Tuesday was Harrison’s monthly trip to UNC for chemo infusion. These trips are relatively routine for us. They are just a part of life now. But they aren’t routine for Harrison. He’s sick of going. And tired. And hurting. Physically and emotionally.
At this appointment, Harrison’s oncologist, Dr. Brent Weston, gave us a quick update of where we stand. It was slightly disappointing, so I’ve hesitated to pass it along.
Of course, we’ve learned that childhood cancer is simply one disappointment for Harrison after another.
Essentially, here is where we are.
Medically, things are GREAT (as far as we know). There has not been a relapse. There are no leukemia cells appearing in Harrison’s blood. His counts are great. He remains in remission.
But the doctors believe Harrison’s leukemia will require long term treatment; as though three and a half years isn’t long-term enough. When his conventional chemotherapy ends in April, they will keep him on one of his drugs “indefinitely.”
Harrison knows what “indefinitely” means. So he asked, “Am I going to be taking medicine for the rest of my life?”
Dr. Weston responded, “Probably so.”
Stunned silence from a usually vibrant Harrison. The color vanished from his face. His countenance dropped.
Harrison had been counting down the days until his last chemo pill – No Mo’ Chemo.
Cancer stole the fourth grade. Cancer stole football. Cancer stole his childhood. Harrison wants nothing more than to be rid of cancer. And now he is being told it would be with him forever.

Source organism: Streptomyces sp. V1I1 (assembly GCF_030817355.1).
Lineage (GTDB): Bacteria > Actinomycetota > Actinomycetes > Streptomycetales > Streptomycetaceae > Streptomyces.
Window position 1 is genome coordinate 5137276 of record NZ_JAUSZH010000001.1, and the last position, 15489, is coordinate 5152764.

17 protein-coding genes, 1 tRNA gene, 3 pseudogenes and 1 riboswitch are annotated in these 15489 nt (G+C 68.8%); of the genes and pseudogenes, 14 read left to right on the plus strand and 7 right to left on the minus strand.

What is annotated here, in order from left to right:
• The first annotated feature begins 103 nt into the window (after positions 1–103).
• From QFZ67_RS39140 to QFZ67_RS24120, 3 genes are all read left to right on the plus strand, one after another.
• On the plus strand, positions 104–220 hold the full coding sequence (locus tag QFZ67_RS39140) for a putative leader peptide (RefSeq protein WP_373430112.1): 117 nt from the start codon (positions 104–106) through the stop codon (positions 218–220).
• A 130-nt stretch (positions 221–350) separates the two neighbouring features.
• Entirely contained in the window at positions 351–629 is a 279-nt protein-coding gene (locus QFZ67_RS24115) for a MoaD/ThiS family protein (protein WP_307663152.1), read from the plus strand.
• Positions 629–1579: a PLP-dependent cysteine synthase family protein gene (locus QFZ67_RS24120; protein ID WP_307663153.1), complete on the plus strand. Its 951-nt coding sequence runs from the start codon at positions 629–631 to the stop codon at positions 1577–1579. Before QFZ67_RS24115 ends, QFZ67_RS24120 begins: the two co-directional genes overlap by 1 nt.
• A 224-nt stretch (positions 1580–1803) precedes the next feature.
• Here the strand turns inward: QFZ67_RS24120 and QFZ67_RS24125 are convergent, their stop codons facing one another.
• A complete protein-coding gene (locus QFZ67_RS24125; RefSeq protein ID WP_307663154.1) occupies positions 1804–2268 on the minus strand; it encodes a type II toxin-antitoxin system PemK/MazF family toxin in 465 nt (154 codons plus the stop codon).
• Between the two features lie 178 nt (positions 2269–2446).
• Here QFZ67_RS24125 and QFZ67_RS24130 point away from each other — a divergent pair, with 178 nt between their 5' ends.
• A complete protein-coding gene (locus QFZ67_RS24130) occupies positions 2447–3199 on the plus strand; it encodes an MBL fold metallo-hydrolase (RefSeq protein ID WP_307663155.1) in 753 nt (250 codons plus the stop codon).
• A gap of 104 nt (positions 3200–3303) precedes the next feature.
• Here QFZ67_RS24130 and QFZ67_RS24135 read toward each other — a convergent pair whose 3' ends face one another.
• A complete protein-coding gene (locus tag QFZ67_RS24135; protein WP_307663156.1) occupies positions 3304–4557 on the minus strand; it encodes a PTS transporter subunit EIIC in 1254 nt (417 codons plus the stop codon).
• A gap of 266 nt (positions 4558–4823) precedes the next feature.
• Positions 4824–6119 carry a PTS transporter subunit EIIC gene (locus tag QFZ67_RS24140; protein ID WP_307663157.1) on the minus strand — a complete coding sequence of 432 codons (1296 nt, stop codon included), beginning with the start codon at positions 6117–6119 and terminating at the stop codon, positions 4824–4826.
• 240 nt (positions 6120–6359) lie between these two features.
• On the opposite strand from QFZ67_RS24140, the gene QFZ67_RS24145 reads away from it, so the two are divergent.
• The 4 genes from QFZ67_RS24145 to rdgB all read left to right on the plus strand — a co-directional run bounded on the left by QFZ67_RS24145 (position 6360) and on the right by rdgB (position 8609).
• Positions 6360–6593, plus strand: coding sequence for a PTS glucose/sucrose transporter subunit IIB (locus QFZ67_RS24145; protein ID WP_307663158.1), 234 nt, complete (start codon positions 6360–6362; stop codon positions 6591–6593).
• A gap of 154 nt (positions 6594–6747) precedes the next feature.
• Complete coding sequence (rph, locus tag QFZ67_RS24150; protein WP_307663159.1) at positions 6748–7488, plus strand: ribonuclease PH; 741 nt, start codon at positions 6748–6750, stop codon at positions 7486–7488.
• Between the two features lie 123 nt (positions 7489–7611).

Here’s the best explanation why:
Harrison’s cancer is a terrible, terrible variety that resists traditional chemo. It is caused (at least in part) by a chromosome mutation resulting in a particular type of activity called a tyrosine kinase. Gleevec inhibits tyrosine kinases.
The doctors do not know how chronic Harrison’s tyrosine kinase activity is. All of his leukemia cells could be gone. Or ONE could remain.
And if even one leukemia cell remains, his cancer would spread again.
Gleevec is used to treat a similar leukemia to Harrison’s, and studies have shown that whenever a child with that type of leukemia stops Gleevec, the leukemia returns. So…better safe than sorry.
It is more complicated than that (medically), but that’s simple enough for me to understand.
HOWEVER, better safe than sorry is not nearly as good as “cancer free and chemo free” would be, especially to Harrison.
While he will still stop traditional chemotherapy in April (provided nothing changes between now and then), he will continue cancer treatment indefinitely.
Harrison. Is. Devastated.
That night he said, “I can’t do this any more.”
We should know more about any other plans shortly.
Thanks for praying for Harrison.